This piece was originally published in the January 2017 issue of electroindustry.
Patrick Hughes, Senior Director, Government Relations and Strategic Initiatives, NEMA
Over the course of two weeks in December, four cities became the newest additions to a diverse cadre of municipalities that have adopted building energy benchmarking and transparency policies.
Denver, Evanston (Illinois), Los Angeles, and Orlando joined more than 20 cities, counties, and states that now require large and public buildings to measure their energy performance with ENERGY STAR® Portfolio Manager and publicly disclose that information. This transparency encourages building owners with low energy scores to upgrade their buildings to remain competitive in the marketplace.
Studies have found that energy service companies in New York City and San Francisco reported a 30 percent increase in energy efficiency projects after benchmarking and transparency laws were put in place. In California, 62 percent of building owners that benchmarked their properties invested in energy-efficiency improvements, while 84 percent either planned on improving or had already improved their energy performance after benchmarking.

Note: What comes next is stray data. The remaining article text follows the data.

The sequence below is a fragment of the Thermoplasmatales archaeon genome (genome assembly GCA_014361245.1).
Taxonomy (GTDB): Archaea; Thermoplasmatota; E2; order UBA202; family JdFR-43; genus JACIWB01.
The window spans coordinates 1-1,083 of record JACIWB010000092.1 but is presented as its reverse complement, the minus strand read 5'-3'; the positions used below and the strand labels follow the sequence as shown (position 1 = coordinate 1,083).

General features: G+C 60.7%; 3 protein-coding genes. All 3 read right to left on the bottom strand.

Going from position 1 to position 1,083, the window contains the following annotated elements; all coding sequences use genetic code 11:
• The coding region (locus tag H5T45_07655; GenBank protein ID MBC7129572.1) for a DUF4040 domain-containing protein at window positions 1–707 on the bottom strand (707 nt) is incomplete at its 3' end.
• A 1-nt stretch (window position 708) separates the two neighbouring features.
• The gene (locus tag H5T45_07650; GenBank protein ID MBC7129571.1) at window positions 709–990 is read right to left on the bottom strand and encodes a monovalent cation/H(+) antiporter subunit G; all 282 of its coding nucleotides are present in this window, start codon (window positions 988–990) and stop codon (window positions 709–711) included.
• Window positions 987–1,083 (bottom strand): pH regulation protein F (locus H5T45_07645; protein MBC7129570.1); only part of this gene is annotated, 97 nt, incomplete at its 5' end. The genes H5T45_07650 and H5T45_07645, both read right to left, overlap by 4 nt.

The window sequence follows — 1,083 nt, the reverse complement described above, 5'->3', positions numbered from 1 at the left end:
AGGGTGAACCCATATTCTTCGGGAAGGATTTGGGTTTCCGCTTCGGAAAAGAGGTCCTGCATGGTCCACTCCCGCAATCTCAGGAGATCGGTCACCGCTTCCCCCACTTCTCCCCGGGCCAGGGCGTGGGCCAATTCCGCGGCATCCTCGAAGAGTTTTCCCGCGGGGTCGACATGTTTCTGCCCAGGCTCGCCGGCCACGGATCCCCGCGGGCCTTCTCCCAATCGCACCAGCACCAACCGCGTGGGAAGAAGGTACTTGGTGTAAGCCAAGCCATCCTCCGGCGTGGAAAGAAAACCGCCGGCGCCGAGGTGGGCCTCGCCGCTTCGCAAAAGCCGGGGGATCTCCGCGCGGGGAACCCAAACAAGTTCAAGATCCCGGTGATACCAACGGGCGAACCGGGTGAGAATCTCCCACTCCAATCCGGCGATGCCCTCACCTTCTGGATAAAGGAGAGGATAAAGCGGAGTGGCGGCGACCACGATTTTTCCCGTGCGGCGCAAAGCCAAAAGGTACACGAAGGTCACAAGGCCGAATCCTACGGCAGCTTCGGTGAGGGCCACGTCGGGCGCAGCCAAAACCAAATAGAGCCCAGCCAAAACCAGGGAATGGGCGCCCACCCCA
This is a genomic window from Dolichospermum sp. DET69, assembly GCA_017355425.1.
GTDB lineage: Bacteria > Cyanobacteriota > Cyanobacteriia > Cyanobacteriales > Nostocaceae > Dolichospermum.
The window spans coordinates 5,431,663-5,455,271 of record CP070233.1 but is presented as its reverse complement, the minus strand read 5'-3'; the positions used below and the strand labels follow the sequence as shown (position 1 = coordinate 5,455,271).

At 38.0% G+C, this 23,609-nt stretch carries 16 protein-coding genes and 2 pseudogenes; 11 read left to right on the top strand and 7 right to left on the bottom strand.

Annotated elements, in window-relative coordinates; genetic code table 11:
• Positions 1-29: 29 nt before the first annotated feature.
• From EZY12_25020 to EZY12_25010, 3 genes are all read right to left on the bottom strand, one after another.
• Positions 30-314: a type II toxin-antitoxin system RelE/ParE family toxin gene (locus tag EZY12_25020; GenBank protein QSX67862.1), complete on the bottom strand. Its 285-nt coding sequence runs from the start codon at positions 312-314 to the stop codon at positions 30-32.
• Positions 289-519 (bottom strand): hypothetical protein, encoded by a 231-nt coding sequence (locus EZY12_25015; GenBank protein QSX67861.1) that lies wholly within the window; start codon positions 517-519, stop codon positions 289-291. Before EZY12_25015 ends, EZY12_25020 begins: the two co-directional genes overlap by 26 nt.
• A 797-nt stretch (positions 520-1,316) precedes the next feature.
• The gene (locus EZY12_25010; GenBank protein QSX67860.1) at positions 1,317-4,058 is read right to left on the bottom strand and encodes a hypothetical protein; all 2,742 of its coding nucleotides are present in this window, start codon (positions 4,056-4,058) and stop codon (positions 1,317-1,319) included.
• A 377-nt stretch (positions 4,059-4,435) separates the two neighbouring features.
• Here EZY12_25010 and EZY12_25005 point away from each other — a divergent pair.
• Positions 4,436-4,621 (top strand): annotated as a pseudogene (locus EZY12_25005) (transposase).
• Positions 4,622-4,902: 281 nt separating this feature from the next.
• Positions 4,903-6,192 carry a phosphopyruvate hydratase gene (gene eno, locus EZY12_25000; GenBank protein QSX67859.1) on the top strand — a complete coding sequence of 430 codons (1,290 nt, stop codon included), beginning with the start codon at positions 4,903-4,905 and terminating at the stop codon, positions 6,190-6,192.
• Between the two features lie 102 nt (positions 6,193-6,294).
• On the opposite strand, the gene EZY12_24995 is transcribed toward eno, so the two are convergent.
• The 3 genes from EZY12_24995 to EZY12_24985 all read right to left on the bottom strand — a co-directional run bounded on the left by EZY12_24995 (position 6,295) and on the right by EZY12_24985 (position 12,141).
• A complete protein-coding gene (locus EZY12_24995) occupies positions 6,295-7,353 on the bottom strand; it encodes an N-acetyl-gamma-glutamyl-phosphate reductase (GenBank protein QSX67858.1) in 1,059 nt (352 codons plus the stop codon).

A separate survey conducted on behalf of NEMA found that 77 percent of New York City facility managers made changes to how they operate their buildings as a result of New York’s benchmarking policy, and 75 percent invested in new, energy-efficient equipment like lighting systems, building controls, heating and cooling systems, and plug-load controls.
NEMA has worked diligently over the past few years to support local building energy benchmarking and transparency ordinances, because they increase adoption of energy-saving technologies and support manufacturing jobs in the United States. Denver, Evanston, Los Angeles, and Orlando are leading examples of cities promoting energy efficiency in buildings as a way to boost their local economies, and we encourage all other cities, counties, and states to follow their lead.